11th January 2016
MPs are urging the Department for Work and Pensions (DWP) to swiftly improve its communications with individuals as it has come to light that many women have been unsure of their state pension entitlements.
The Work and Pensions Select Committee has put together an interim report on the New State Pension (NSP), which goes live in April.
The Committee said that information about when people will get the state pension and how much they will receive were “inadequate” and “confusing”, BBC News reports.
It warns this particularly applies to women, whose pension age is changing.
By 2020 the state pension age will be 66, with women’s pension age being raised to match that of men’s.
Previously, women were entitled to the state pension age at 60, while men had to wait until age 65.
Tom McPhail, head of retirement policy at the firm said: “The fundamental aims of the various changes, to move to a simpler state pension, payable at a later age to reflect improved life expectancy and without discriminating according to age, were and still are the right thing to do.
“However, successive governments have given inadequate consideration to the impact of these changes on individuals and how they should be communicated. Even now, just a few months before its launch, the present government is scrambling to get its New State Pension statements fit for purpose.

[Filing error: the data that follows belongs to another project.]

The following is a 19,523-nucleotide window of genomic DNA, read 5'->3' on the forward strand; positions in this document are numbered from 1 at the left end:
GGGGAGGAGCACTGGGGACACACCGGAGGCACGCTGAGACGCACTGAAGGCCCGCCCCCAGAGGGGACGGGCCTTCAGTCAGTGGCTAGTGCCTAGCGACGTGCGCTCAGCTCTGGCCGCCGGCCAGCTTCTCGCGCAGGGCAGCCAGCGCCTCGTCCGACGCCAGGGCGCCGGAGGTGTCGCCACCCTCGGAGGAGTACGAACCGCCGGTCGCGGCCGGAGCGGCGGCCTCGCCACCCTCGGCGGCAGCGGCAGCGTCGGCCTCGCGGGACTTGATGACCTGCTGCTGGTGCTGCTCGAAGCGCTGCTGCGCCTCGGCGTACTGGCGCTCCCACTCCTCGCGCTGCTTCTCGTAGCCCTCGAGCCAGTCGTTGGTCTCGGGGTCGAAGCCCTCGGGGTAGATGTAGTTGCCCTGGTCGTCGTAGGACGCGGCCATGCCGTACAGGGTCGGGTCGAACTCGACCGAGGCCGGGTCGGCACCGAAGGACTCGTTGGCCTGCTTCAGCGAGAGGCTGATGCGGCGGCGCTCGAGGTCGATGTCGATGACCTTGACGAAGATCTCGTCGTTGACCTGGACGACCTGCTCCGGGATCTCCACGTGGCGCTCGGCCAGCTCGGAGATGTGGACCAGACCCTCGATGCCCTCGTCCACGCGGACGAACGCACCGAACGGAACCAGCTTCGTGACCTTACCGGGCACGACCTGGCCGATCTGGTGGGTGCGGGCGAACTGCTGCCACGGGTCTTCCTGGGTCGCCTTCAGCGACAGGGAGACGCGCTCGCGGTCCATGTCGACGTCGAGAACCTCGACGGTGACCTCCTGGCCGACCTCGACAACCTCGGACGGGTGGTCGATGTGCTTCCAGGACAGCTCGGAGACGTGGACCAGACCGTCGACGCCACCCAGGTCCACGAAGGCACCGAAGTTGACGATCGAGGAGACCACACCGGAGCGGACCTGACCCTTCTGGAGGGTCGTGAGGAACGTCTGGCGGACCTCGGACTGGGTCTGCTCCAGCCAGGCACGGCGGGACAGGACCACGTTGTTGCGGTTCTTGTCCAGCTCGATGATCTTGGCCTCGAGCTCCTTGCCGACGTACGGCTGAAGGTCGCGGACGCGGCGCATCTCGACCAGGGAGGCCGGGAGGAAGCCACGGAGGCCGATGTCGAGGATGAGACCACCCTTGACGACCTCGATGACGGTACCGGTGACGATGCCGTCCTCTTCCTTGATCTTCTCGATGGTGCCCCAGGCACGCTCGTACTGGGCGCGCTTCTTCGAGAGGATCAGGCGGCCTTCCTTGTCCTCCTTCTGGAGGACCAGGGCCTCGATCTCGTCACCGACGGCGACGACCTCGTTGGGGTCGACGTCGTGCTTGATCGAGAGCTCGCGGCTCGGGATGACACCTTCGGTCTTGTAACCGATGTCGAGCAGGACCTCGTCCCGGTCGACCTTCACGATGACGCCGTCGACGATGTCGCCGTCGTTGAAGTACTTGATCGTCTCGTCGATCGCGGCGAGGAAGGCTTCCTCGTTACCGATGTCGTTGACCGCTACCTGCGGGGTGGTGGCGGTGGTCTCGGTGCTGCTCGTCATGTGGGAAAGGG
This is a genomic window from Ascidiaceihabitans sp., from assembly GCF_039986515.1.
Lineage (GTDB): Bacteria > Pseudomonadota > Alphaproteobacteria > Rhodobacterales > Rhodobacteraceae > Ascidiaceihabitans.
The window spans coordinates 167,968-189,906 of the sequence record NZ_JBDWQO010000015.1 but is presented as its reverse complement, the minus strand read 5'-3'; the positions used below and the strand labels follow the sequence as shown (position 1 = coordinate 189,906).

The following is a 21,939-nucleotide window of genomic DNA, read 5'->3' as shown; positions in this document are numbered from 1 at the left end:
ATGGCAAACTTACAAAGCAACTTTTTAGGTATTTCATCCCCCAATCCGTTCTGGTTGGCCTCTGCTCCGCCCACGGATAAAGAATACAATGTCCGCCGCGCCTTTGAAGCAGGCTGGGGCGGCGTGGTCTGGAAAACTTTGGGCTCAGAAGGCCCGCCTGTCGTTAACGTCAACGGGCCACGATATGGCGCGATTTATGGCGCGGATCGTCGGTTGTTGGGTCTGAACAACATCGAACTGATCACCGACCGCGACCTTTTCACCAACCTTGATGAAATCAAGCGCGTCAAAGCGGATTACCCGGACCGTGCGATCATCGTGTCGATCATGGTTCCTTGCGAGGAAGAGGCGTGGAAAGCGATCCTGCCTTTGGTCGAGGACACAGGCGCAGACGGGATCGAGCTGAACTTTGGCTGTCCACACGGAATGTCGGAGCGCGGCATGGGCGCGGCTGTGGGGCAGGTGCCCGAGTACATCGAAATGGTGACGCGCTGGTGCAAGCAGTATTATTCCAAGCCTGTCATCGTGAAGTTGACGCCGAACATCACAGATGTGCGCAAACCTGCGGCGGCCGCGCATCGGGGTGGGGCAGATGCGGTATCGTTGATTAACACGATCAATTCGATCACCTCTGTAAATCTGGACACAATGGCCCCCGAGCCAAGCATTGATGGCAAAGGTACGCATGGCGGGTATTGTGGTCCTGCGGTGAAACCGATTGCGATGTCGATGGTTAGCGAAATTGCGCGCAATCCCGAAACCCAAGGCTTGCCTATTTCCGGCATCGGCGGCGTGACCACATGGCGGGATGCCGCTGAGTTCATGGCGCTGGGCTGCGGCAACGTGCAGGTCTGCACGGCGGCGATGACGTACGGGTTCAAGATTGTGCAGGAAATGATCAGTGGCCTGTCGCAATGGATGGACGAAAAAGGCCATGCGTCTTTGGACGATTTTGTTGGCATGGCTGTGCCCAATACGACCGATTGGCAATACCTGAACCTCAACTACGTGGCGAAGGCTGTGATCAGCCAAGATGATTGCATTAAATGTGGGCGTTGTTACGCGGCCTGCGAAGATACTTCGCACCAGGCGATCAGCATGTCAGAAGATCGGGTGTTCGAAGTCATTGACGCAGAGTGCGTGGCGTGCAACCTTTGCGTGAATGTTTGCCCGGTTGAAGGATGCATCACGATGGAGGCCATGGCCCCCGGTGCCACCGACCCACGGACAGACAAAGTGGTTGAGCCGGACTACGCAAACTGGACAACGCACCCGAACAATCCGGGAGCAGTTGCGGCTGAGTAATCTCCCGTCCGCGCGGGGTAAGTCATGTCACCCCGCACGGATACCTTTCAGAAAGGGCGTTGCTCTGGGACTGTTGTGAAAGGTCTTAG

“They have had years to prepare, in some cases decades. This poor decision making and complacency regarding the importance of good communication, have undermined what were fundamentally good policies.”
“It is also now leading to calls, very late in the day for some aspects of the policy changes such as the state pension age increases for some women to be revisited; these should all have been properly dealt with years ago.”
McPhail highlighted that in the Committee’s report, some recent changes to the statements such as the introduction of a ‘contracted out pension equivalent’ statement, “may well lead to more confusion rather than less”.
Speaking to BBC News, a DWP spokesman said: “We are committed to ensuring that the public understands the positive changes being made to the state pension. We’ve already done a huge amount – including TV, radio and print advertising – and this activity will continue over the coming months and years.”